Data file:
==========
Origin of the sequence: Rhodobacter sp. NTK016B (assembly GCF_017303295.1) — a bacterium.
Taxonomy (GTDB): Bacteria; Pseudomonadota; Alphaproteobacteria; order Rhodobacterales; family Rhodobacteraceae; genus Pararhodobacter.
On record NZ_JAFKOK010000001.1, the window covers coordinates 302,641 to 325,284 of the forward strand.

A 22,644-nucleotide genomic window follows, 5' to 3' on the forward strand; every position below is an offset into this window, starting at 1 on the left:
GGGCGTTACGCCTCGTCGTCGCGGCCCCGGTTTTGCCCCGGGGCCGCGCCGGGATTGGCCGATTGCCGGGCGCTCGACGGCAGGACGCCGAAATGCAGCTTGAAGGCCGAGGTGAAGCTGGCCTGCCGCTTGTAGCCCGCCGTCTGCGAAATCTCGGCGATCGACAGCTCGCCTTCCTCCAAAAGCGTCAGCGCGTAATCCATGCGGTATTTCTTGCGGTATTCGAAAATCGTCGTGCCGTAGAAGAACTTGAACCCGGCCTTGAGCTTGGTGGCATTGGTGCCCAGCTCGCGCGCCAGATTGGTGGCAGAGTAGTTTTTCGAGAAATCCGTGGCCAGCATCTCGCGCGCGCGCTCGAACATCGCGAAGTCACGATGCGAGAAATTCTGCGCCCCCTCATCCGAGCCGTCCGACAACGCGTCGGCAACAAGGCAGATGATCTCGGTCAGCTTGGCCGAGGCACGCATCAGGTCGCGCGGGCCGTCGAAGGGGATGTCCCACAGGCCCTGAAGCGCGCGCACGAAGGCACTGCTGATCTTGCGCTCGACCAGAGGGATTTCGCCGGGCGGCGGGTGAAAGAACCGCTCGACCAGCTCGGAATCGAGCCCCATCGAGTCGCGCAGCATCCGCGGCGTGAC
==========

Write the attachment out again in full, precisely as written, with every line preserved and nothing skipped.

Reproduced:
Origin of the sequence: Rhodobacter sp. NTK016B (assembly GCF_017303295.1) — a bacterium.
Taxonomy (GTDB): Bacteria; Pseudomonadota; Alphaproteobacteria; order Rhodobacterales; family Rhodobacteraceae; genus Pararhodobacter.
On record NZ_JAFKOK010000001.1, the window covers coordinates 302,641 to 325,284 of the forward strand.

A 22,644-nucleotide genomic window follows, 5' to 3' on the forward strand; every position below is an offset into this window, starting at 1 on the left:
GGGCGTTACGCCTCGTCGTCGCGGCCCCGGTTTTGCCCCGGGGCCGCGCCGGGATTGGCCGATTGCCGGGCGCTCGACGGCAGGACGCCGAAATGCAGCTTGAAGGCCGAGGTGAAGCTGGCCTGCCGCTTGTAGCCCGCCGTCTGCGAAATCTCGGCGATCGACAGCTCGCCTTCCTCCAAAAGCGTCAGCGCGTAATCCATGCGGTATTTCTTGCGGTATTCGAAAATCGTCGTGCCGTAGAAGAACTTGAACCCGGCCTTGAGCTTGGTGGCATTGGTGCCCAGCTCGCGCGCCAGATTGGTGGCAGAGTAGTTTTTCGAGAAATCCGTGGCCAGCATCTCGCGCGCGCGCTCGAACATCGCGAAGTCACGATGCGAGAAATTCTGCGCCCCCTCATCCGAGCCGTCCGACAACGCGTCGGCAACAAGGCAGATGATCTCGGTCAGCTTGGCCGAGGCACGCATCAGGTCGCGCGGGCCGTCGAAGGGGATGTCCCACAGGCCCTGAAGCGCGCGCACGAAGGCACTGCTGATCTTGCGCTCGACCAGAGGGATTTCGCCGGGCGGCGGGTGAAAGAACCGCTCGACCAGCTCGGAATCGAGCCCCATCGAGTCGCGCAGCATCCGCGGCGTGAC